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Respiratory Illness Added to Colorado Disaster Recovery Order Is Now a Reason to Take PHE Vacation | Sherman & Howard LLC

Although Colorado’s Healthy Families and Workplaces Act (“HFWA”) has not been amended by the legislature since its passage in mid-2020, the Colorado Department of Labor and Employment’s (“CDLE”) interpretation of that act has evolved.

As we recently wrote, the CDLE interpretation of the HFWA Public Health Emergencies (“PHE”) provision, which requires employers to “supplement each employee’s accrued paid sick leave as necessary to ensure that an employee can take up to 80 hours”. of paid sick leave (less for part-time employees) for covered PHE-related reasons means that Colorado employers should continue to provide paid time off for COVID-related absences to all employees who have not used their full allotment since January 1, 2021.

Just a few days ago, the DCLE made another change employers need to be aware of. Citing the governor’s amendment to its Nov. 11, 2022 emergency declaration to “refocus state efforts on recovery and to include respiratory syncytial virus (RSV), influenza and other respiratory illnesses in Colorado in the disaster declaration,” the CDLE noted this clearly “means they can use their 80 hours for a broader range of illnesses” than just COVID, including “flu, respiratory syncytial virus (“RSV”) and similar respiratory illnesses.”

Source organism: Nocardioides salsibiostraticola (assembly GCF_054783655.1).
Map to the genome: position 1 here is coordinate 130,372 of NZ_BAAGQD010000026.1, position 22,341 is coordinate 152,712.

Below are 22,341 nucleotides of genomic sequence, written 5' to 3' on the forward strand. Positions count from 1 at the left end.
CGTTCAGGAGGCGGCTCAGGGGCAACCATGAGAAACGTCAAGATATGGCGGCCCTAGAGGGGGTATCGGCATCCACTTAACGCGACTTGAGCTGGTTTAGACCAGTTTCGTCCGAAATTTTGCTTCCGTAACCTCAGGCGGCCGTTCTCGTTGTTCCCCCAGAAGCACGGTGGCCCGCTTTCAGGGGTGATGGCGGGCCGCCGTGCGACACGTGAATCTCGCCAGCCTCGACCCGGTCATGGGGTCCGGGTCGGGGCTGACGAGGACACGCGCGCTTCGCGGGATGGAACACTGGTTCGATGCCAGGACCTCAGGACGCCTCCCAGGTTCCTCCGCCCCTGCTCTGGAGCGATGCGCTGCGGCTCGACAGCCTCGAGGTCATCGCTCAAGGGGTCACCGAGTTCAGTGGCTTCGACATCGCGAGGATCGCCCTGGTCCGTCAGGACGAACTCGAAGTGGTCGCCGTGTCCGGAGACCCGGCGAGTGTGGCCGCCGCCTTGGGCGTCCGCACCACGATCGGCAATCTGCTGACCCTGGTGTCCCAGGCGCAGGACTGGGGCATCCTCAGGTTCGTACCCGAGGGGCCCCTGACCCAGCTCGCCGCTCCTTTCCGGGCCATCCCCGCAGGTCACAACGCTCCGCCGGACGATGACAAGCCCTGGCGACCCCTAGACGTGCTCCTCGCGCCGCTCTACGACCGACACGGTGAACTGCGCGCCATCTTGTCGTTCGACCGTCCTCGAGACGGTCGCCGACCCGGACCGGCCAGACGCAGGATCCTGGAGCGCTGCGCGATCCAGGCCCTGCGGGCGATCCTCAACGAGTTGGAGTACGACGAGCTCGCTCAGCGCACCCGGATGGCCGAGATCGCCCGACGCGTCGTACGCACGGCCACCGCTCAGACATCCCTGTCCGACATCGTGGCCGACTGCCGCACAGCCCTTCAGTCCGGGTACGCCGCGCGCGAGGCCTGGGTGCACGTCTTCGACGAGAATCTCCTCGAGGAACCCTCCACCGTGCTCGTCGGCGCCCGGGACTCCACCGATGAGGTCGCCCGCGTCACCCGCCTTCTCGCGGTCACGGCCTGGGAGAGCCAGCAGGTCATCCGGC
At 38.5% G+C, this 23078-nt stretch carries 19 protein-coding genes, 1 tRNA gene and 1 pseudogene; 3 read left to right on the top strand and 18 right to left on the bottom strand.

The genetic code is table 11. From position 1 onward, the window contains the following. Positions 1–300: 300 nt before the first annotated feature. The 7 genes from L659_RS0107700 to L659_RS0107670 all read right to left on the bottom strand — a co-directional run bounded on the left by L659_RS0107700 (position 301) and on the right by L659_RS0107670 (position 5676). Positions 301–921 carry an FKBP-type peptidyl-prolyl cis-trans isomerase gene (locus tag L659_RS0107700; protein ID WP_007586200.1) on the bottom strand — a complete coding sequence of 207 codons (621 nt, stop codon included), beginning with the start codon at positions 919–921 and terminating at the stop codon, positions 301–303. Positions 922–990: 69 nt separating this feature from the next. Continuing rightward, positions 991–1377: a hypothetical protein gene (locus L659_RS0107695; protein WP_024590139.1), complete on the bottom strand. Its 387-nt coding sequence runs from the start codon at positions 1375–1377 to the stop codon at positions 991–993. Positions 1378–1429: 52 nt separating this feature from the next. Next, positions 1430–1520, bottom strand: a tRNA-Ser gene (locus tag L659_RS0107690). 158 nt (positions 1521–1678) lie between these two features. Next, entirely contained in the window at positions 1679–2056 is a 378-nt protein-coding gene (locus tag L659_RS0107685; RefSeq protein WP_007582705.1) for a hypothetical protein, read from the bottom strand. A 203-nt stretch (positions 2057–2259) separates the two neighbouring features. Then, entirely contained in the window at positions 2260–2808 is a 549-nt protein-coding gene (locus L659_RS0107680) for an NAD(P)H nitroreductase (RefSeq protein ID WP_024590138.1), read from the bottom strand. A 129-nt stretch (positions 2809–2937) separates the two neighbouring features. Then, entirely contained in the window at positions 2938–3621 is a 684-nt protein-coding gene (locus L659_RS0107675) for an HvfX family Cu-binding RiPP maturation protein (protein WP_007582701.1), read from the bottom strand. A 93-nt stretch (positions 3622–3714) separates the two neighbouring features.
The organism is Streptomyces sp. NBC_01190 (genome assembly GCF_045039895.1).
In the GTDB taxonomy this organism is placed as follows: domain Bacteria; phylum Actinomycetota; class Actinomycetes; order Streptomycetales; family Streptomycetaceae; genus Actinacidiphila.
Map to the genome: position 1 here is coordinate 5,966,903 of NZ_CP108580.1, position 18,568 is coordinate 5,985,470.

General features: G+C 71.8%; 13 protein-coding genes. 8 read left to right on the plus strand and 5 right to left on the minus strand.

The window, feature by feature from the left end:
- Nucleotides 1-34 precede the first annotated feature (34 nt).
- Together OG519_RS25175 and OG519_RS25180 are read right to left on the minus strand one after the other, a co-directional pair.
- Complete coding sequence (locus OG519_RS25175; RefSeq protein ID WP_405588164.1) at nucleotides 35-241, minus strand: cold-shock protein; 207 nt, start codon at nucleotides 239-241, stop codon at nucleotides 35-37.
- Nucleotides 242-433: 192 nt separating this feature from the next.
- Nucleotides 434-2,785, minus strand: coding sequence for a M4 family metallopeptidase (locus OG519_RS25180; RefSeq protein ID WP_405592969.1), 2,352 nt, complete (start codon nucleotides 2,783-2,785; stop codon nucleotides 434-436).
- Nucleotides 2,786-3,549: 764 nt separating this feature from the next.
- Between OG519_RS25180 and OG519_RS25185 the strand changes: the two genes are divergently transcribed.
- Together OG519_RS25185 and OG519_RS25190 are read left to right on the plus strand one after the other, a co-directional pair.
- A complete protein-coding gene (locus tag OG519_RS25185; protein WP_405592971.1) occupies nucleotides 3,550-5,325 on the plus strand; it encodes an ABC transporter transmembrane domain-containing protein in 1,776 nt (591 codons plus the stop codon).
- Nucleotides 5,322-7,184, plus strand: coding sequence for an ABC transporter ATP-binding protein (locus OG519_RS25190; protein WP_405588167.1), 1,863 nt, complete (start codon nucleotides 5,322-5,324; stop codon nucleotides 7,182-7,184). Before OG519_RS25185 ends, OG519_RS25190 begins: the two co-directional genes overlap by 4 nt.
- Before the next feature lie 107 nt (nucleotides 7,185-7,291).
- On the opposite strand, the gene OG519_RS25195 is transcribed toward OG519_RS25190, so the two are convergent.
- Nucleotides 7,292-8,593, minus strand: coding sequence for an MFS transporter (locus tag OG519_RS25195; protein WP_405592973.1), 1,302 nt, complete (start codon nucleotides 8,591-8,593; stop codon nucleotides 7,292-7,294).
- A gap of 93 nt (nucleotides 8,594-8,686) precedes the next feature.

This latest interpretation does not require employers to “top up” an employee’s PHE vacation balance or grant additional sick leave if the proper PHE vacation was granted when the COVID-19 PHE was “declared” (per the CDLE interpretation of HFWA) on January 1, 2022. However, if an employee is still on PHE leave, “PHE leave is usable for a range of PHE-related needs, not just confirmed cases.” PHE-related requirements include:

  • Symptoms of COVID, flu, RSV or other similar respiratory illness;
  • quarantine or isolation due to exposure;
  • testing for COVID or similar respiratory conditions;
  • Vaccination and its side effects;
  • incapacity for work due to health conditions that may increase susceptibility or risk of COVID, influenza, RSV or similar respiratory diseases; and
  • Family care needs (illness, school closures, etc.).

The CDLE also reminds employers that they “cannot require workers to provide documentation to demonstrate that leave is for PHE-related needs.” It remains unclear how long employers must allow PHE leave of absence in the event of “influenza, RSV, or similar respiratory illness,” especially since it is clearly not an “act of bioterrorism, pandemic influenza, or infection caused by a novel and highly deadly infectious agent” (a required element of the definition of a public health emergency in HFWA) on its own. For now, employers should make sure they allow workers to take time off if they have one for any of these “respiratory illnesses” and watch for further changes to the CDLE guidelines on what they expect employers to do.

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